Ask me what I’d be doing a year ago at dinner time and I could safely reply that I’d be chewing over whatever drama was going off in the Vegan YouTube community while tucking into some rice and veggies. Far from the idyllic scenes painted in Simon Amstell’s recent ‘mockumentary’ Carnage where, years into the future, veganism has gone mainstream, the 2016 online world of catfights and the Thai Fruit Festival was a far more melodramatic reality.
We all probably remember the blonde Australian Essena O’Neill’s dramatic breakdown in 2015. The Instagram star who was famous for her healthy food and pretty bikini pictures filmed herself in tears caused by the stress and pressure of her “fake” career. Quitting social media altogether, she brought attention to the fact that ‘health blogging’ might not be all that it seems.
For those in the know, the Vegan YouTube community mostly centered on eating ‘high-carb, low-fat’ food, exercising for several hours a day, and consuming lots of fruit. Bonnyrebecca, Stella Rae, Nina and Randa Nelson, and Michelle Muench of Banana Blondie108 were just a few of the super-hot women and girls that touted this ‘HCLF’ high-energy lifestyle, but the queen of that crew was undoubtedly Leanne Ratcliffe of Freelee the Banana Girl. Pioneer of eating ‘raw till 4(pm)’ and cycling, Freelee was a thirty something ex-personal trainer who had overcome eating disorders and substance abuse, and had the body of an eighteen year old. She preached that cycling up hills and relying heavily on fruit and starches for sustenance would give you this incredibly toned figure. Thousands of viewers – myself included – were sucked in.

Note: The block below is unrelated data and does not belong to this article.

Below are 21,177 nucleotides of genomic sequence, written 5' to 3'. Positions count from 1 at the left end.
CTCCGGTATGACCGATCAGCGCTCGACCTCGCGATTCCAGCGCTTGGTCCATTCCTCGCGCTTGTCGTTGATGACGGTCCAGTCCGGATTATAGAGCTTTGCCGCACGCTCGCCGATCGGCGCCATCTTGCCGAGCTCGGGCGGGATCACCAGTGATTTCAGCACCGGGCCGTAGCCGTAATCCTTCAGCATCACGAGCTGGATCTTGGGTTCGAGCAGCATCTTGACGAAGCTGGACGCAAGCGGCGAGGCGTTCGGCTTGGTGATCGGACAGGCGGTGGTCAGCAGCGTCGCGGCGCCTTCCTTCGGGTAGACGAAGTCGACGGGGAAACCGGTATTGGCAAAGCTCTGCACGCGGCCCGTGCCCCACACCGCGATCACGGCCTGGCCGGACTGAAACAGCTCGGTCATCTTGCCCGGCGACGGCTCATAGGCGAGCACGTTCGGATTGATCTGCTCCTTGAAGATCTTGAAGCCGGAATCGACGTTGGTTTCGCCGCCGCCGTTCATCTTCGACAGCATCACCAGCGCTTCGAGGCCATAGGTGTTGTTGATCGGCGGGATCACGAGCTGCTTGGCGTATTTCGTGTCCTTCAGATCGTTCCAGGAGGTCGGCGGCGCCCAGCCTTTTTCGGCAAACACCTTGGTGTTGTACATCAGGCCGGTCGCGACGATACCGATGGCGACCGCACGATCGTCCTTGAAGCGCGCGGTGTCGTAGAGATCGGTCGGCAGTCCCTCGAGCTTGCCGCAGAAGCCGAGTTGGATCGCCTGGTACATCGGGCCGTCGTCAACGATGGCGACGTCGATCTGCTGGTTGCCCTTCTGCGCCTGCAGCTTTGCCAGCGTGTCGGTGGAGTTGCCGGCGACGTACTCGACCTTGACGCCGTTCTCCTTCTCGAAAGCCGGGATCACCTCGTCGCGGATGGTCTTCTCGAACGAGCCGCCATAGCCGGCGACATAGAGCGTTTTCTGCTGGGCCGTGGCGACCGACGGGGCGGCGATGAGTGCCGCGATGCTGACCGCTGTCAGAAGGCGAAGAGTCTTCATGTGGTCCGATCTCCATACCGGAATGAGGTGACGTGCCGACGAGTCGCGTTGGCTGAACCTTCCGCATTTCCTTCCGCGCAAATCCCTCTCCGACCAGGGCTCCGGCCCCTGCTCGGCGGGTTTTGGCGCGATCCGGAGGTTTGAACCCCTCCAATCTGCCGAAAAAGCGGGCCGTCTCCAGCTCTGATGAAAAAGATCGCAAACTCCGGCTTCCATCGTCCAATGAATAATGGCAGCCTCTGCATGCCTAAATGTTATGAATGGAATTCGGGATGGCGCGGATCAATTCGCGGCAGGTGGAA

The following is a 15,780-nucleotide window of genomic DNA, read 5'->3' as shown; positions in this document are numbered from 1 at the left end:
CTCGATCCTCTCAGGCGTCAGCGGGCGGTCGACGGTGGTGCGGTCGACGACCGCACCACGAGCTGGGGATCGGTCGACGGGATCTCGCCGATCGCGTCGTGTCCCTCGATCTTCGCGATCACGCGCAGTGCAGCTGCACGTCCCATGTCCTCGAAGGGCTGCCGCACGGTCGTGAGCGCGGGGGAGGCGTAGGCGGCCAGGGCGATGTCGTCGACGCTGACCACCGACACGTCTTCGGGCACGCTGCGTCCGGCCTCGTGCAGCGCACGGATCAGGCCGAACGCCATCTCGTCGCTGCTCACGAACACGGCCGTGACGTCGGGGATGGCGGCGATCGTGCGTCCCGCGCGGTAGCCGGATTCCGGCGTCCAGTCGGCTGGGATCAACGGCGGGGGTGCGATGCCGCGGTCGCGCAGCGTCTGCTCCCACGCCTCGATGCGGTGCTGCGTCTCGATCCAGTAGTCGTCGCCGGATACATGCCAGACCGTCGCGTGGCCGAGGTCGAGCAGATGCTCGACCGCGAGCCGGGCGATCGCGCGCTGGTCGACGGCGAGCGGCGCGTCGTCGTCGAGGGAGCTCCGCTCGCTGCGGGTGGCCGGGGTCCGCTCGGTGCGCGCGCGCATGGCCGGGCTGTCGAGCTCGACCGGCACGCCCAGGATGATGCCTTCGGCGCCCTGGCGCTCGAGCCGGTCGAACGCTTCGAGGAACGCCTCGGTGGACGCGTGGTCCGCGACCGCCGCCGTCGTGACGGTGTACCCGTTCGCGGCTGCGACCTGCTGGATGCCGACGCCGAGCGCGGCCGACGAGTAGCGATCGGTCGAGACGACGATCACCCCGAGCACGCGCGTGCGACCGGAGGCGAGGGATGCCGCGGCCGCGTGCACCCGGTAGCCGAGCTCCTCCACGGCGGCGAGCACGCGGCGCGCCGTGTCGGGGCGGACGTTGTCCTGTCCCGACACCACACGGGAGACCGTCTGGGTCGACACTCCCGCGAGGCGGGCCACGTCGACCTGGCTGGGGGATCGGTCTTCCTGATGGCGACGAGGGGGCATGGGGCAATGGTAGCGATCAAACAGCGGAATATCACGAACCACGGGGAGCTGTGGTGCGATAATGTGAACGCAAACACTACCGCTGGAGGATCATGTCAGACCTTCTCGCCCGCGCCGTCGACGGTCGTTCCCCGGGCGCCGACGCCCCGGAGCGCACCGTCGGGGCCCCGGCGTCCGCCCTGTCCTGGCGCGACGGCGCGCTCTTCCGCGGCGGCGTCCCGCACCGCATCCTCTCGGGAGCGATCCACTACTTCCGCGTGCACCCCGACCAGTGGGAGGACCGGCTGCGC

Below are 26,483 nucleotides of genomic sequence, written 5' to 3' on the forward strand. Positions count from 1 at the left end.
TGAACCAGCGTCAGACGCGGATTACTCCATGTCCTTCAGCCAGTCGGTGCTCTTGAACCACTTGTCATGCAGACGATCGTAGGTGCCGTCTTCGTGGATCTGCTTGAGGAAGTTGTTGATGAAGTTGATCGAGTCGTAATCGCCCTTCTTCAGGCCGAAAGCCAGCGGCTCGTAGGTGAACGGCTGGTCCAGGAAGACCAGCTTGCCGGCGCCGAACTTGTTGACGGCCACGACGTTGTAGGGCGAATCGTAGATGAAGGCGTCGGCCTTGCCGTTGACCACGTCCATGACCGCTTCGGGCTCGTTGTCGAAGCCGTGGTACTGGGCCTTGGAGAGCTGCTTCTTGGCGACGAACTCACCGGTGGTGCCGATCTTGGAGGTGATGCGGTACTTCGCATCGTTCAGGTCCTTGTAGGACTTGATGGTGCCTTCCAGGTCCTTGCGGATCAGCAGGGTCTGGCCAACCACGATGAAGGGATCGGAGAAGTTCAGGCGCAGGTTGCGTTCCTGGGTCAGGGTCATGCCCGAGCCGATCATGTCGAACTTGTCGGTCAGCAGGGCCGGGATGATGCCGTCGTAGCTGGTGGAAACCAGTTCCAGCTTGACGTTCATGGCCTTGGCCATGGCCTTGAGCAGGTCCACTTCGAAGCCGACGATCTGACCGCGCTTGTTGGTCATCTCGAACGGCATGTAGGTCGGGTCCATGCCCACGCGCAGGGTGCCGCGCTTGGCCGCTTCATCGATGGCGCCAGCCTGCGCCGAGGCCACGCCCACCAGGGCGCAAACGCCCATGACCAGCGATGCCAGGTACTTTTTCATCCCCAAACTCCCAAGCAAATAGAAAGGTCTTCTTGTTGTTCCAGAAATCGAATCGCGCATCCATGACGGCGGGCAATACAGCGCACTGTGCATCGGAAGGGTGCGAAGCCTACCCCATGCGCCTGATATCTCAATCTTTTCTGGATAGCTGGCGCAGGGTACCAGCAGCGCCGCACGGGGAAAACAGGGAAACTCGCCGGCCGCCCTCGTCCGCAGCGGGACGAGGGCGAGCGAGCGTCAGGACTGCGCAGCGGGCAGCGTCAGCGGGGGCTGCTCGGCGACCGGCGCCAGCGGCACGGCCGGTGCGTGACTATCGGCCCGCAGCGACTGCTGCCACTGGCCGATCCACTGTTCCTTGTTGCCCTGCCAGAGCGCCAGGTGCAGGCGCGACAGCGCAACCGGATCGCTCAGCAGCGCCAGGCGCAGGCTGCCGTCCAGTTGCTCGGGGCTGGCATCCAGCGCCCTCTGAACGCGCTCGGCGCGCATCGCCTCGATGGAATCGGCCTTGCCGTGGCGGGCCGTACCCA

Whilst Freelee got into court battles with Kayla Itsines for defamation, and her loose-cannon boyfriend Harley made countless troll videos on the internet, the dogmatic followers and fans of Freelee and co. got caught up in a cycle of ‘What I Eat In A Day’ videos, celeb-shaming, and an endless battle about macronutrients. I found that while I had turned to veganism in order to conquer an eating disorder, I developed a whole new obsession with food. When you go ‘high-carb’ vegan you have a surplus of energy and feel the need to move and workout for extended periods of time. When I started a job that required me to keep still and focus I found it incredibly hard for a few months to break the cycle of overeating starchy food and addictively over exercising to compensate. It wasn’t healthy to be consumed with thoughts of food at all times.
A slew of online stars have come to the same conclusion. The massive drop in food related/eating videos from the likes of Stella Rae and Nina and Randa Nelson, and Banana Blondie108’s sage advice on healthy eating show that Vegan YouTube as it once was is on the decline. NaturallyStefanie, a Scottish YouTuber famed for her fitness content, recently made a video discussing her departure from following the ‘rules’ and restrictions of the high-carb Vegan online community, and her subsequent happiness with her results just goes to show that you should eat what makes you happy.
I must stress that veganism can be fun, easy, tasty and healthy. Like Mika Francis, the influencer behind Wild Daze also known for discussing her vegan diet, I’ve stopped listening to the rules and just eaten what feels right and good for me. Since letting go of my favourite food-based content online, I feel healthier, happier, and more importantly I’ve learned to eat good food in the right amount.
Vegan YouTube may be on its last legs, with entertainers making the move towards creative and lifestyle content for the sake of their channels, but I think that this can only be a good thing. At the end of the day, food is just fuel to live your life and obsessing over it just gets in the way of living right.
Words: India Alicia
The UK's first Career & Lifestyle Magazine for women in the Creative and Media industries.